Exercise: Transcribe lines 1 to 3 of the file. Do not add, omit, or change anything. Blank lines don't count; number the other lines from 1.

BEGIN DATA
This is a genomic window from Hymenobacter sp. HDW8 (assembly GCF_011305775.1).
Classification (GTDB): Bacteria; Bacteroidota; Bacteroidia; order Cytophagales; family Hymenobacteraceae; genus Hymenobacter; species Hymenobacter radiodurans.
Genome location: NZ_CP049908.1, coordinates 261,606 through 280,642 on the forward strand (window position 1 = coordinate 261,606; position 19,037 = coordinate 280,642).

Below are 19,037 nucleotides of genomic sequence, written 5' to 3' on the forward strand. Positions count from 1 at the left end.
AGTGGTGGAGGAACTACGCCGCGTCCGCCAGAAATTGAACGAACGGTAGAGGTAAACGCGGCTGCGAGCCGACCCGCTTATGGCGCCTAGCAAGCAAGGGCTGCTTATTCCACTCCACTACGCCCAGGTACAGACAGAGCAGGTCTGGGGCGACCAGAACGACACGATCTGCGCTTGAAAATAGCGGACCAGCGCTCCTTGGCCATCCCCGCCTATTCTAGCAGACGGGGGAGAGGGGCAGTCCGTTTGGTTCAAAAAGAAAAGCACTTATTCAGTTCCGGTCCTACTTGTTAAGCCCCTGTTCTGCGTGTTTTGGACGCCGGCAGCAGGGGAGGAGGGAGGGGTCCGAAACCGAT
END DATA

This is a genomic window from Hymenobacter sp. HDW8 (assembly GCF_011305775.1).
Classification (GTDB): Bacteria; Bacteroidota; Bacteroidia; order Cytophagales; family Hymenobacteraceae; genus Hymenobacter; species Hymenobacter radiodurans.
Genome location: NZ_CP049908.1, coordinates 261,606 through 280,642 on the forward strand (window position 1 = coordinate 261,606; position 19,037 = coordinate 280,642).